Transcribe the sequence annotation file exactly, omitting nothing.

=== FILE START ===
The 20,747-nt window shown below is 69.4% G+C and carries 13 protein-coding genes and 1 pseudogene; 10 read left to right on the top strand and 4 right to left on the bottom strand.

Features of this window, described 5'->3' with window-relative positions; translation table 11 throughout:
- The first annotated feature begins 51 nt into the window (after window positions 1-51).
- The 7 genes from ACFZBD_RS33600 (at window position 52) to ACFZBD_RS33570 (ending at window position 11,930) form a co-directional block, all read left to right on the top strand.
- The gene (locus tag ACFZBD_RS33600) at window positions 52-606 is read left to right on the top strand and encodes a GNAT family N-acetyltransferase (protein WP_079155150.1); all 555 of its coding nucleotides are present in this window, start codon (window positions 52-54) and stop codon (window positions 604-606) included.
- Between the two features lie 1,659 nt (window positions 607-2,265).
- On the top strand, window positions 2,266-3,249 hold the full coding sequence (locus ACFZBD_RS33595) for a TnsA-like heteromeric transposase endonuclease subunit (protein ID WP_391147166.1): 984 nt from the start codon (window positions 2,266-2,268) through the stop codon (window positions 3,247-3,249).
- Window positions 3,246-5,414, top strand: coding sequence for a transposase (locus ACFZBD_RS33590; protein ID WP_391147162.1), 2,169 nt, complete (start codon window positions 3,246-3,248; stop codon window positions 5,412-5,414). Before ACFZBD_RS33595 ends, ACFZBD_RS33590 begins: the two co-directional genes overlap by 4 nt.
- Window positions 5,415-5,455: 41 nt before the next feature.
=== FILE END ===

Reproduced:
The 20,747-nt window shown below is 69.4% G+C and carries 13 protein-coding genes and 1 pseudogene; 10 read left to right on the top strand and 4 right to left on the bottom strand.

Features of this window, described 5'->3' with window-relative positions; translation table 11 throughout:
- The first annotated feature begins 51 nt into the window (after window positions 1-51).
- The 7 genes from ACFZBD_RS33600 (at window position 52) to ACFZBD_RS33570 (ending at window position 11,930) form a co-directional block, all read left to right on the top strand.
- The gene (locus tag ACFZBD_RS33600) at window positions 52-606 is read left to right on the top strand and encodes a GNAT family N-acetyltransferase (protein WP_079155150.1); all 555 of its coding nucleotides are present in this window, start codon (window positions 52-54) and stop codon (window positions 604-606) included.
- Between the two features lie 1,659 nt (window positions 607-2,265).
- On the top strand, window positions 2,266-3,249 hold the full coding sequence (locus ACFZBD_RS33595) for a TnsA-like heteromeric transposase endonuclease subunit (protein ID WP_391147166.1): 984 nt from the start codon (window positions 2,266-2,268) through the stop codon (window positions 3,247-3,249).
- Window positions 3,246-5,414, top strand: coding sequence for a transposase (locus ACFZBD_RS33590; protein ID WP_391147162.1), 2,169 nt, complete (start codon window positions 3,246-3,248; stop codon window positions 5,412-5,414). Before ACFZBD_RS33595 ends, ACFZBD_RS33590 begins: the two co-directional genes overlap by 4 nt.
- Window positions 5,415-5,455: 41 nt before the next feature.